Redford collegian returns home from semester in India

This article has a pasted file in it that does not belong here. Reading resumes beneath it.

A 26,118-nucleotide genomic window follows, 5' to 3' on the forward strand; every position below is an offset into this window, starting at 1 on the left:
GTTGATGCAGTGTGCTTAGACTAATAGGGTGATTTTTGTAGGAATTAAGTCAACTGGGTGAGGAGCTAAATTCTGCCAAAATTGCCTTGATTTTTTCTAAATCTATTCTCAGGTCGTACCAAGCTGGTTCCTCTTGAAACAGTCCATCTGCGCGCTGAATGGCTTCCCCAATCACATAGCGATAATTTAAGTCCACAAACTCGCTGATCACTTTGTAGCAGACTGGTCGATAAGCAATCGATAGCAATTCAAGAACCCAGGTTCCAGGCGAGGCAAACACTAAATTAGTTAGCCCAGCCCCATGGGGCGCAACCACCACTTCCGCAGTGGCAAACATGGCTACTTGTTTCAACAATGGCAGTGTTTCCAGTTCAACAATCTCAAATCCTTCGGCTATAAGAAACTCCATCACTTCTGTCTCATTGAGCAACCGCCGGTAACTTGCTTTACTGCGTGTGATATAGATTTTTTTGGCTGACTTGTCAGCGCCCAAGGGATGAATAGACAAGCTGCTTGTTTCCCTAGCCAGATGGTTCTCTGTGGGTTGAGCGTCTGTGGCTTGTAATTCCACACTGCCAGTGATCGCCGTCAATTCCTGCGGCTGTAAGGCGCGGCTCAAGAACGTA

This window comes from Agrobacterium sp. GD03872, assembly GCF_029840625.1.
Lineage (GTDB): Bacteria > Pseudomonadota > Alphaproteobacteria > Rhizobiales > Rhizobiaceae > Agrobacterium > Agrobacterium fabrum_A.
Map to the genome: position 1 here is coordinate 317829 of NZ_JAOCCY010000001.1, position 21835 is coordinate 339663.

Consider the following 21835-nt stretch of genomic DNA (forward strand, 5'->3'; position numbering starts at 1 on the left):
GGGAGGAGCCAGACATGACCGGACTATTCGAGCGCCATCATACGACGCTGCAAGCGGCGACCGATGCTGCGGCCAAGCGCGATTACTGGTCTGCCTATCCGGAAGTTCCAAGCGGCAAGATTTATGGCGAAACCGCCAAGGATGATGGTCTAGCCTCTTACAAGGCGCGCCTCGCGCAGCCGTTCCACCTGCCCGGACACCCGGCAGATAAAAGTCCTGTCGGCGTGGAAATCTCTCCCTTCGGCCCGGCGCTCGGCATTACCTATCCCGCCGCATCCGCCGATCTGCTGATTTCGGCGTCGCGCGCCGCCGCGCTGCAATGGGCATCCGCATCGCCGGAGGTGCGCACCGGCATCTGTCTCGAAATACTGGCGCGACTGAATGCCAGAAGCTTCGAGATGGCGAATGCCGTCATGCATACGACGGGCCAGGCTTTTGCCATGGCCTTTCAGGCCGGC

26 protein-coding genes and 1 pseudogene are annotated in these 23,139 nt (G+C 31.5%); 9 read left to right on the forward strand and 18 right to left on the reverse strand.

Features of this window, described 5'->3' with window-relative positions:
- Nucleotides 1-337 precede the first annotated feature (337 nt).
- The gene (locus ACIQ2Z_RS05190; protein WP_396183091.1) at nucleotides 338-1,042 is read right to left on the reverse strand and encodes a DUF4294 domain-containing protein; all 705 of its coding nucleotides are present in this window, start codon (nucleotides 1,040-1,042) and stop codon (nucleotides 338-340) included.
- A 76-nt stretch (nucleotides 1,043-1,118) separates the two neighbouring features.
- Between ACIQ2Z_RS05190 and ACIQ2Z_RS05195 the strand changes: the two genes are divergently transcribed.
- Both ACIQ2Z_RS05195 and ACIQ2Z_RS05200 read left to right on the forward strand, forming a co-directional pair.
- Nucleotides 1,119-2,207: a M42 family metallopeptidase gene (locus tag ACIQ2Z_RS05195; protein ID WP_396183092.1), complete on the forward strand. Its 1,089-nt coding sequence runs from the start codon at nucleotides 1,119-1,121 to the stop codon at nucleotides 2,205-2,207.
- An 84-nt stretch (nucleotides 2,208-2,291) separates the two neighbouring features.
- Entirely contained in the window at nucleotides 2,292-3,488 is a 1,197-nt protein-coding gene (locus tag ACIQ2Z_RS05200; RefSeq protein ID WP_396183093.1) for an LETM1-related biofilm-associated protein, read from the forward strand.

(The following is part one of a two-part report of Redford resident Erin Griffins recent time spent studying abroad in India. Part two will appear in next weeks edition.) When Redfords Erin Griffin began looking at colleges during her last few years of homeschooling, she noticed St. Lawrence University had a study abroad program in India. She was immediately intrigued by the program, and when she chose to attend St. Lawrence, she knew she would eventually enroll in the India program. It is different from most study abroad programs, the St. Lawrence junior explained. Most programs enroll you directly into a university in that country, but there is no enrollment in a university in this program. The program, which is titled, The New York State Independent College Consortium for Study in India, is open only to St. Lawrence, Hamilton, Hartwick, Skidmore, and Hobart and William Smith College students. Instead of enrolling in a university in India, the students travel around India learning the Hindi language, one of Indias national languages, and studying various aspects about the countries history and culture, with a focus on historical India and contemporary India. Well-educated tour guides at the sites they visited added volumes to their knowledge. In addition, each student was required to select a topic of research and collect information and conduct research throughout their stay in India, and upon returning to the United States, write a 30- to 40-page research paper. Erin was one of 19 students to take part in the semester in India which began Aug. 9. The group spent the first week in Delhi sight seeing and adjusting to the culture before beginning the rigorous academic requirements of the program. To blend into the Indian culture she and the other female students wore salwaar kaneezs, an outfit of baggy pants and loose fitting shirts that come down to your knees, and a scarf over their heads. She and the others experienced a bit of culture shock and were afraid to even go to a nearby market by themselves, but by the end of the semester we went all over by ourselves, Erin said. One of the difficult aspects of the Indian culture for Erin was the presence of so many beggars. Many of them disfigure themselves and their children so people will give them more money. It is real hard to see them, Erin said. And we were not supposed to give them any money. If you gave money to all the beggars you saw, you wouldnt have anything left, Instead of giving directly to beggars, people are encouraged to give to organizations that help them. After the week of adjusting to India, the group spent five weeks in Mussorie, a small town in the foothills of the Himalayas, where they concentrated on learning the Hindi language. It was just gorgeous, Erin said of the area. Besides studying the Hindi language, they also had two lectures per week on readings about India such as the Mughal history, historical India, Indian religions, environmental issues, anthropology, Gandhi, the Nationalists movement, and conducting research in India. The students had little free time. The academic work was intense, Erin said. But when we did have free time we liked to walk to the village internet caf_walk around exploring, or get something to eat. Food is really cheap in India, she explained. You can get a full dinner at a restaurant, including drinks, for 60 rupees, which is about $1.50. The group took two trips during their stay in Mussorie. Their first trip was to Nazdanya, a traditional Indian farm started by an environmentalist seeking to preserve Indian traditional farming practices and seed biodiversity. The second trip was to Yamunotri, the source of the Yamuna River, which is a holy spot for Hindus who believe rivers, and especially their sources, are holy spots. It was a seven-hour drive on bumpy windy roads deep into the Himalayas to reach the spot which is visited as a pilgrimage by devout Hindus. It was at the end of the Monsoon season and there were several landslides; one detained them for about half an hour while debris was removed from the road. After Mussorie, the group spent a month traveling around India without a home base, visiting many historic and religious sites. They visited the Golden Temple in Amritsar, by the border of Pakistan. The temple is considered the holiest temple of the Sikhism religion. It is all gold and in the middle of a reservoir with a walkway out to it. It was one everyones favorite places, Erin said. Another favorite spot of Erins was the Taj Mahal in Agra. It is one of the spots most visited by tourists. Shah Jahan built it as a tomb for the woman he loved. It just looks perfect, Erin commented. We were there at sunrise and it was just amazing. While in Agra they also visited two forts built by the Mughals, the Islamic Empire in power over India before the British took over. (Next weeks edition will include Erins accounts of her venture to Varanasi, a city on the banks of the Ganga River and other localities in Northern and Southwestern India.)

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